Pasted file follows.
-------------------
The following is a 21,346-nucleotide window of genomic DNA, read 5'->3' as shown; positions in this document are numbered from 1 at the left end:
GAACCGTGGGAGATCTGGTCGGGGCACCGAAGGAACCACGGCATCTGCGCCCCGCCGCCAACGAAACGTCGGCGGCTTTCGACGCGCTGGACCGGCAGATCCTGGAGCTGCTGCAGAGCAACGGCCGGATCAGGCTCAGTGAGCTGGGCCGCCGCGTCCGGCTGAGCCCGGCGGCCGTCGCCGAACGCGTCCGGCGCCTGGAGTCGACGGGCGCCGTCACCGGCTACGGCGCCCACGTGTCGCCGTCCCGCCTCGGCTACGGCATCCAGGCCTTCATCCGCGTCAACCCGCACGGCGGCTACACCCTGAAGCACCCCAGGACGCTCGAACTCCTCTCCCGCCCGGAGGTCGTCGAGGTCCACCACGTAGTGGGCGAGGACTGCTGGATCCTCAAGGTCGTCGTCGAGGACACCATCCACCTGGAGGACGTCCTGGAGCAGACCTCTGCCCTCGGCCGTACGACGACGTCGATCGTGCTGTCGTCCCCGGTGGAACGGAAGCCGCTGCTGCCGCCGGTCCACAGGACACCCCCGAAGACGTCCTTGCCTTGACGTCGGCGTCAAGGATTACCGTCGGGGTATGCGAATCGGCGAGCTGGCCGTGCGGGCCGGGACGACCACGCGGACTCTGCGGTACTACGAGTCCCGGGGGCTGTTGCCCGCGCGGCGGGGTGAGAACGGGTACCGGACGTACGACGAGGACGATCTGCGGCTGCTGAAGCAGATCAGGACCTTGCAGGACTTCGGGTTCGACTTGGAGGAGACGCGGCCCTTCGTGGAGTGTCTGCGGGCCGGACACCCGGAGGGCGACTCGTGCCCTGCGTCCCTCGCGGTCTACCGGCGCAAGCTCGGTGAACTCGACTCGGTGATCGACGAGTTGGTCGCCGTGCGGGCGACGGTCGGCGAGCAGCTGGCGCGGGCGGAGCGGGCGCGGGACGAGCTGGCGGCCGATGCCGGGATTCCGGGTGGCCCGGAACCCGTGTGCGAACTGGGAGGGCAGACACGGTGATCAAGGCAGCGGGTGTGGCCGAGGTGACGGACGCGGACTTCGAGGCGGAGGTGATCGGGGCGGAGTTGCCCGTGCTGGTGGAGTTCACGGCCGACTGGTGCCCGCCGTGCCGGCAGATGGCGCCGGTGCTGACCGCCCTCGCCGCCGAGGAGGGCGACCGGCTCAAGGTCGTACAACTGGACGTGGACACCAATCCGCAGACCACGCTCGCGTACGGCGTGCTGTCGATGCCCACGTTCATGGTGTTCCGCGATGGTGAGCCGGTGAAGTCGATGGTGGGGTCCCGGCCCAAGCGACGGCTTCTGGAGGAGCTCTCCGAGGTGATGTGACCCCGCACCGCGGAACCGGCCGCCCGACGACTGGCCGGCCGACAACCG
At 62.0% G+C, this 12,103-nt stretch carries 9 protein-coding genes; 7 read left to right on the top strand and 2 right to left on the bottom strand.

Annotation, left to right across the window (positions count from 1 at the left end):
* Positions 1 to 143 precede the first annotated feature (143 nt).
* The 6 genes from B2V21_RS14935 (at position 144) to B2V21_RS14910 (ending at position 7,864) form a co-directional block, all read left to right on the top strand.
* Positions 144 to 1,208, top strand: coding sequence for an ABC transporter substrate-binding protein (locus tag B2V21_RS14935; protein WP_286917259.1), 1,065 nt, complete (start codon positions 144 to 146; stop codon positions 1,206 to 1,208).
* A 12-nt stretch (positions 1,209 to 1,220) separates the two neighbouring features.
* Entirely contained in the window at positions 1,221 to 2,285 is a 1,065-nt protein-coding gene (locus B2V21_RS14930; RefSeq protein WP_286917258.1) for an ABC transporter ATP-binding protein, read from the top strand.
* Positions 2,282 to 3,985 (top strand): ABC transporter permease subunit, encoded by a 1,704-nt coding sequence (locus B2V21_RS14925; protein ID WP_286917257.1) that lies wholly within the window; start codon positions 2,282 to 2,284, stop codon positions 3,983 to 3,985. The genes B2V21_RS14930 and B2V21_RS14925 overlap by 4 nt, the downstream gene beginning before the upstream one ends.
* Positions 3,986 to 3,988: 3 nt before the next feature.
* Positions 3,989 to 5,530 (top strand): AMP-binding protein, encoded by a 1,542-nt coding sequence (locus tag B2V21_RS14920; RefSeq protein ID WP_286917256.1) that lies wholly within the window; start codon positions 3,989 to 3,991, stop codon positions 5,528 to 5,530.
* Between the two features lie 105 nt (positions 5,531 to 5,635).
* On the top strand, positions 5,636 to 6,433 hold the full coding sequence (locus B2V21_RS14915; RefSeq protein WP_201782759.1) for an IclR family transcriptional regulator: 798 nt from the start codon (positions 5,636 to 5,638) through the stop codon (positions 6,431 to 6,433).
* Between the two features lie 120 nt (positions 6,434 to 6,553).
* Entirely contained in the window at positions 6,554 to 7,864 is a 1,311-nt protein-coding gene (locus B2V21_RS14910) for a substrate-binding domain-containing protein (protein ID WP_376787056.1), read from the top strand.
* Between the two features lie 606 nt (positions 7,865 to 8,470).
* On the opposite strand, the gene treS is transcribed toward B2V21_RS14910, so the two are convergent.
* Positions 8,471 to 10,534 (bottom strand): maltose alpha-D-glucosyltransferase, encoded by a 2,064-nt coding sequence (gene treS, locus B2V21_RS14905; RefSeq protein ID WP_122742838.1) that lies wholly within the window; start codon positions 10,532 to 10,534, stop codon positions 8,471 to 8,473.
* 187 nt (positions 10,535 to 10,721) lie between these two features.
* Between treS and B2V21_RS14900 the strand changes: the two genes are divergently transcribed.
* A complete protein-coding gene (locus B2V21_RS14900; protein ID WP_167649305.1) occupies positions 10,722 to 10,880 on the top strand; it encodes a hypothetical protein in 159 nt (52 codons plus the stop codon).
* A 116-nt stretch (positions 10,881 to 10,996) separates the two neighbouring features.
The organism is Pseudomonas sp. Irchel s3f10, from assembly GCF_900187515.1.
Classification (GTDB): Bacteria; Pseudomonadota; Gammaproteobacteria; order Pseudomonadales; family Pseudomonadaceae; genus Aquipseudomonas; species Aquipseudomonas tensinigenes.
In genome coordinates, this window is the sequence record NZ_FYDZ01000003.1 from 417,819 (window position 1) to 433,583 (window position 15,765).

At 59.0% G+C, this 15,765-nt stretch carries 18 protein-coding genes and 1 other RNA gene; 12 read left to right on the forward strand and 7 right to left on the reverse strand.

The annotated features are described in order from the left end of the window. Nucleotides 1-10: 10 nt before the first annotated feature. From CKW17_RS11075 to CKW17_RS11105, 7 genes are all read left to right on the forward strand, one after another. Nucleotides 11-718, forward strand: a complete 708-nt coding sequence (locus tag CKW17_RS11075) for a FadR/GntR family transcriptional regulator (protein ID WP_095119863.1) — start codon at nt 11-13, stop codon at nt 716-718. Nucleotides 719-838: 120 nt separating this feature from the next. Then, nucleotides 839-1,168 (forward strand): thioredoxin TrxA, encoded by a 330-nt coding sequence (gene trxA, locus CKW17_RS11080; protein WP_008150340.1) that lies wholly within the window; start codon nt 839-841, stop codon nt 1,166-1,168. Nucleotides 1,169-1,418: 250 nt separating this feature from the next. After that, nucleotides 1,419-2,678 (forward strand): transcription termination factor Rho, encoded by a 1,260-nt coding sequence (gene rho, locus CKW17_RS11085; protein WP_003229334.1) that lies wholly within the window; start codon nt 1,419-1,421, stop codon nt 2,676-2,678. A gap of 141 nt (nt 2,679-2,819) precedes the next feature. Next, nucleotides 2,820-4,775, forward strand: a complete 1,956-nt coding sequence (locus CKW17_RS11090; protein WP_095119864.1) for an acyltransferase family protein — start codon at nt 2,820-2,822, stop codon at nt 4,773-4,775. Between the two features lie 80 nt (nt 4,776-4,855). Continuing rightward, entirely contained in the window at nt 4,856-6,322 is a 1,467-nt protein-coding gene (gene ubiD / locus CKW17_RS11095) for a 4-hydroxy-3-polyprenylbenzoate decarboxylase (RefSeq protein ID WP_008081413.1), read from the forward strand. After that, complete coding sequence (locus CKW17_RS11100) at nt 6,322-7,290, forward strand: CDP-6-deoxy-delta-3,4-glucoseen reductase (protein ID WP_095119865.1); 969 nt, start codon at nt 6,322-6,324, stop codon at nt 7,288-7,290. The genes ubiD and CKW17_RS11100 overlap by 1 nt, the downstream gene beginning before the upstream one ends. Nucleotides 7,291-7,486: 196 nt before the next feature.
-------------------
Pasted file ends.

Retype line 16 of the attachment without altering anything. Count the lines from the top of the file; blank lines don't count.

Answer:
* Entirely contained in the window at positions 6,554 to 7,864 is a 1,311-nt protein-coding gene (locus B2V21_RS14910) for a substrate-binding domain-containing protein (protein ID WP_376787056.1), read from the top strand.